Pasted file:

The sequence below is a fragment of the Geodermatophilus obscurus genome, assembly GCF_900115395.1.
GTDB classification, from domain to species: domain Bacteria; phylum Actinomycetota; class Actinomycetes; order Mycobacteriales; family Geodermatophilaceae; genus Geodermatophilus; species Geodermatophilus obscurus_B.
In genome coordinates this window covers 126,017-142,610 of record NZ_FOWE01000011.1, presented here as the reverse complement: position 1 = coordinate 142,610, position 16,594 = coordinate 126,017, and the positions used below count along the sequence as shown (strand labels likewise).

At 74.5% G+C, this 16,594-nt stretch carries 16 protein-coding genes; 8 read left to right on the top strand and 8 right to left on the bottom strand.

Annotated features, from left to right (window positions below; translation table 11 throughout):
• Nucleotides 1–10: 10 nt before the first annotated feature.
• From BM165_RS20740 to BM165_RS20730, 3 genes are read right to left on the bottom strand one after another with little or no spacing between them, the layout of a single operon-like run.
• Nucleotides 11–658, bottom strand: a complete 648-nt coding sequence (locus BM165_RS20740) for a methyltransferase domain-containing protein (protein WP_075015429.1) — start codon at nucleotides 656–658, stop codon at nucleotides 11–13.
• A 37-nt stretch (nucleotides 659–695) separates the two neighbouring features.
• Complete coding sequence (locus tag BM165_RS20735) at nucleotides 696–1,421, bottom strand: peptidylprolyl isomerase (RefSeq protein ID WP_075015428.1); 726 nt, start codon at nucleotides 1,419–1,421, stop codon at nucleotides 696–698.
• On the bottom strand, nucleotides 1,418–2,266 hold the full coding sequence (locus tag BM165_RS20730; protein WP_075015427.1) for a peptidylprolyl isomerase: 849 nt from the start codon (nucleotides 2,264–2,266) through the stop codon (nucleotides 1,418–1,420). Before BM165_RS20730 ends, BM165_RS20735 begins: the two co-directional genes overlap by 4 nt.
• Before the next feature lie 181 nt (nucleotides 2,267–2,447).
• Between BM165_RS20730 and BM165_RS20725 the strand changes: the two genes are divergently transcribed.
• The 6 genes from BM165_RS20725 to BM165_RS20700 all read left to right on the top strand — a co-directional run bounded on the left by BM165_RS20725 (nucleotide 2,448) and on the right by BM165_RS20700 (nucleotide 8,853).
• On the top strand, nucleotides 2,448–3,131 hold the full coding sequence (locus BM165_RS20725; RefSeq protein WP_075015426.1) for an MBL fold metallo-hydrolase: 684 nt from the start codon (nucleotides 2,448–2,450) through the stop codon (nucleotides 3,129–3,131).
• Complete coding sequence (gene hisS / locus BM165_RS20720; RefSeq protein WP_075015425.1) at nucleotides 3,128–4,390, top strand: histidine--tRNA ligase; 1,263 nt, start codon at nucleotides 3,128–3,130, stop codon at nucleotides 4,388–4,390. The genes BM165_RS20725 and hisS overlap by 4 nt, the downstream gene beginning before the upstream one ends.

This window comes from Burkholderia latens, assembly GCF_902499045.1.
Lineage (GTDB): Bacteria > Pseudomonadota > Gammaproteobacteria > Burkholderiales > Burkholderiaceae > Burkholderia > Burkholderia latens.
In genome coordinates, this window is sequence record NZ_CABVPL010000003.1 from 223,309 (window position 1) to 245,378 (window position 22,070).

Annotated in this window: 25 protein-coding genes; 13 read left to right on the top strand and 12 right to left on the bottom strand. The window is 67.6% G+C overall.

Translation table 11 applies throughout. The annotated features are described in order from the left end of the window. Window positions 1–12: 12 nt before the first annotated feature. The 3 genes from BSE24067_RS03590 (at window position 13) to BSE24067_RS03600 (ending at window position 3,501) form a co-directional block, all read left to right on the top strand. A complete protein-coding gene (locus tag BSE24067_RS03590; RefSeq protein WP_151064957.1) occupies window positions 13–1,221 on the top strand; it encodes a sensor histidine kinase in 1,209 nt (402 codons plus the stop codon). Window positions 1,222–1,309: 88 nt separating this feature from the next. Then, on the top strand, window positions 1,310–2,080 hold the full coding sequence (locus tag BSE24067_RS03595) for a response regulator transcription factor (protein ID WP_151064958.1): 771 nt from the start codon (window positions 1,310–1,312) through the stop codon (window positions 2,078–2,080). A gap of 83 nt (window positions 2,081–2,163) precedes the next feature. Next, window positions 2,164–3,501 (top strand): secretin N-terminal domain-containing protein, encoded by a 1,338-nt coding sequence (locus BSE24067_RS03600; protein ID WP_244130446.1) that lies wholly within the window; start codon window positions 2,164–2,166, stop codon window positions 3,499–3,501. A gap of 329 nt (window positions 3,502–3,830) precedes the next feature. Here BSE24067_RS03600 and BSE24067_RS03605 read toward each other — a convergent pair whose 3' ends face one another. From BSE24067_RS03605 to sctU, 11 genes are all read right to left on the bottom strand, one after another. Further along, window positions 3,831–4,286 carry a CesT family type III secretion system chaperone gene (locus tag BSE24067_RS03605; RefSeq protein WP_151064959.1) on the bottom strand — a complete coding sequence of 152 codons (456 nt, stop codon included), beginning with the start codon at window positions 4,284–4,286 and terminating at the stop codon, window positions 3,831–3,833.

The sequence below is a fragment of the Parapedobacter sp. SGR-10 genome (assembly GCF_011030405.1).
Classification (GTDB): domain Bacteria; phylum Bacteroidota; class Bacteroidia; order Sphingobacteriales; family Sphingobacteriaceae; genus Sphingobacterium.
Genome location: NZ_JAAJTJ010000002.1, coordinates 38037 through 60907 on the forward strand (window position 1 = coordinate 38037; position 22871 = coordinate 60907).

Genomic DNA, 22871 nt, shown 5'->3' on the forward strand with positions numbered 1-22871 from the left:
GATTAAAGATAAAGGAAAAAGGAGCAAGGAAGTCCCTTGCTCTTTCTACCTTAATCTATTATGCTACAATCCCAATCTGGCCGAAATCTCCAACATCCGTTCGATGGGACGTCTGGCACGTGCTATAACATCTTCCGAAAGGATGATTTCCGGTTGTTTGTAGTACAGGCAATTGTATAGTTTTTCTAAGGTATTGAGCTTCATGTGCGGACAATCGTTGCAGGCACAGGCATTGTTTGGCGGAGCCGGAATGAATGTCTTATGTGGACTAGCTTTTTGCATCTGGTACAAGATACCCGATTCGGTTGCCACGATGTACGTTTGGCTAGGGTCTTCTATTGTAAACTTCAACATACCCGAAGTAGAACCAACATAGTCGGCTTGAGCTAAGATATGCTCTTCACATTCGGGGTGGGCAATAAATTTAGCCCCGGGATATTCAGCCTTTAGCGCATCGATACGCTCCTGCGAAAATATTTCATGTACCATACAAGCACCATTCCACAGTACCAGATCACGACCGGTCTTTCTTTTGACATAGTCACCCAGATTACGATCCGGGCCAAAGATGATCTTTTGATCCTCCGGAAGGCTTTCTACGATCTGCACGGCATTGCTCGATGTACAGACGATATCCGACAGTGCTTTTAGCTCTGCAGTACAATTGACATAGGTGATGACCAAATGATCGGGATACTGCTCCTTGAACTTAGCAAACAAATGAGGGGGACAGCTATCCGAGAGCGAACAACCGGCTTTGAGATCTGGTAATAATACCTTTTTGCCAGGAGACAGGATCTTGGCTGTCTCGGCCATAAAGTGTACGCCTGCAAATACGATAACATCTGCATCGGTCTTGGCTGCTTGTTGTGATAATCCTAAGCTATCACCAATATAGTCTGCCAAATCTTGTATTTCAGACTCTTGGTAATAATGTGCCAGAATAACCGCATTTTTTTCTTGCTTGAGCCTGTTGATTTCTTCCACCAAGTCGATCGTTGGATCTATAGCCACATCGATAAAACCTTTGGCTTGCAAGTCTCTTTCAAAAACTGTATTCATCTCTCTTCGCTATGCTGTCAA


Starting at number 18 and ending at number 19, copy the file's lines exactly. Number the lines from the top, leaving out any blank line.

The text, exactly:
Lineage (GTDB): Bacteria > Pseudomonadota > Gammaproteobacteria > Burkholderiales > Burkholderiaceae > Burkholderia > Burkholderia latens.
In genome coordinates, this window is sequence record NZ_CABVPL010000003.1 from 223,309 (window position 1) to 245,378 (window position 22,070).